Exam revision techniques
It's important to make the most of your study time before an exam, so here's some advice and tips from Plagiarism Checker's very own student advisor on how to do so. Don't miss these must-do techniques to ensure you get the best marks in your next exam!
It's no good trying to study whilst you're tired and hungry, so first things first, make sure you've had enough sleep and have eaten. If you're planning on spending the day studying, try not to have a late night! Sometimes revision can turn into a competition – who revised the most, who stayed up the latest. But the more tired you are, the less efficiently you'll work. So looking after yourself is essential, and don't push yourself too far!
The right environment
- Find a quiet and comfortable place to study
- Make sure the room/your desk is well lit
- Minimal background noise – try and find a place where there are no noisy distractions
- Avoid being around distractions such as TV, the internet, your phone and other people
- Have everything you need to start with you so you don't have to keep getting up!
How to study
There is actually no "right way' to revise. Everyone has their own study techniques, but getting tips and advice can be helpful if you're not sure how to start your revision. As long as your method allows you to gain a firm grasp of the key facts and understand your topic, its working. And it's certainly better than nothing at all!
Some students prefer to revise from big chunks of information and read their notes from start to finish, whilst others like to simplify the information into smaller chunks by turning it into key words, diagrams or mnemonics . Many students find it useful to mix these two techniques which provides essential variety when revising.
- Summarise ideas and write them onto cards to use as "prompts'. Only use your prompts when you really need them.
- Write key facts and ideas onto post-it notes and stick them around the house. You'll be reminded of things you need to remember on a daily basis. This seems to work for a lot of people!
- Record yourself reading notes and then listen to the play back. If you put them on your ipod, this can be a great use of time when you're travelling around, on the bus, in the car etc and can't do anything else.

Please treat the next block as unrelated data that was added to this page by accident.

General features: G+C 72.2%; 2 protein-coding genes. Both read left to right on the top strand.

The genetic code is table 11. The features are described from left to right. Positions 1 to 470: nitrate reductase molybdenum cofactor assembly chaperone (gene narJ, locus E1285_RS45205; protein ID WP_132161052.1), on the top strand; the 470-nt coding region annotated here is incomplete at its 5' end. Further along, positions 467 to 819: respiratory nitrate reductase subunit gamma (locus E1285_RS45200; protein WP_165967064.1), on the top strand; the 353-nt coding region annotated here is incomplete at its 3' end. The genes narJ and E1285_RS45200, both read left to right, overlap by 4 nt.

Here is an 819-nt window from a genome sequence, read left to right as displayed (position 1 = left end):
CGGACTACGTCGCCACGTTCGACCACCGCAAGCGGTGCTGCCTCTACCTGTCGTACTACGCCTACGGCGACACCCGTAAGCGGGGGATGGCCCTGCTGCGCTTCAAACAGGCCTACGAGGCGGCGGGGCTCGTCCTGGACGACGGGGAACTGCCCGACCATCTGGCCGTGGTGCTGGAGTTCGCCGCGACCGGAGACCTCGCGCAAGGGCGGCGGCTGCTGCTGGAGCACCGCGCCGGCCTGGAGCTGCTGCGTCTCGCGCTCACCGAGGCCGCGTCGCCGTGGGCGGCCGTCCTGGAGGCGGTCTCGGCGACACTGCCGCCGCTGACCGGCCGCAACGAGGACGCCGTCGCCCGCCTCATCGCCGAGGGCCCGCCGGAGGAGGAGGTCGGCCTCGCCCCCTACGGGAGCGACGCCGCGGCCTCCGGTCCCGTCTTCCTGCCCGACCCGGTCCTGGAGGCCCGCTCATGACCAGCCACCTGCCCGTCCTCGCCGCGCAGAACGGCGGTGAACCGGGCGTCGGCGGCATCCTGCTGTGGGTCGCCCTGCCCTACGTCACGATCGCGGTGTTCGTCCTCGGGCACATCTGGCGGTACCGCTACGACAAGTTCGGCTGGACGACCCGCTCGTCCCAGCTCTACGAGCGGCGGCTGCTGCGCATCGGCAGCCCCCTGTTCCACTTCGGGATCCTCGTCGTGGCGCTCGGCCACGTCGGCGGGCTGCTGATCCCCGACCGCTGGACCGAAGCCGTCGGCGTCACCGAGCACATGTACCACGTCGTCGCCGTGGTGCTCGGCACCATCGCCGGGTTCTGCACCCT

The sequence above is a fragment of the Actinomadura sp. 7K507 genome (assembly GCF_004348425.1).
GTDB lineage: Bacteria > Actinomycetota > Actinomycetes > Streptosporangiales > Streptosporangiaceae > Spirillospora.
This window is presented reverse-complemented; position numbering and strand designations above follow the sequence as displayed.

- Revise with a friend and then test each other's knowledge. Try not to get distracted though!
- Work through past papers – time yourself but remember not to rush. Work out how much time you should be spending on each question/essay depending on the marks
- Use your course notes
- Study and revision guides – remember to choose these sensibly though. Its not hard to find sources of revision, but its difficult to judge whether the source is best for your needs. Try and get recommendations from your teachers
- Make the most study and revision classes – take advantage of any classes that tutors are running, get their advice on revision methods
Creating a revision plan
- First list all your exam subjects and the amount of time you think you'll need to revise them. Its very unlikely that you'll need an unequal amount of time to revise each one. Allocate more time to the subjects you find most difficult.
- Draw up a revision plan for the week. Make your plan realistic – take into account that you'll probably want to spend some time out with friends.
- Look at the revision check lists/syllabuses for each subject. Identify what you need to know and where there are gaps in your knowledge. Look at any past papers you have gone in the past and see where you went wrong.
- Allocate an appropriate amount of time for revision each day. Revise often – a little each day is good.
- Plan for time off – make sure you take breaks in your revision. Its no good sitting and revising for the entire day! Take 5-10 minute breaks to walk around, have a drink and stretch!
- Write up your plan and pin it up on your wall
And remember, think positive! A positive attitude can affect your exam performance for the better! Good luck!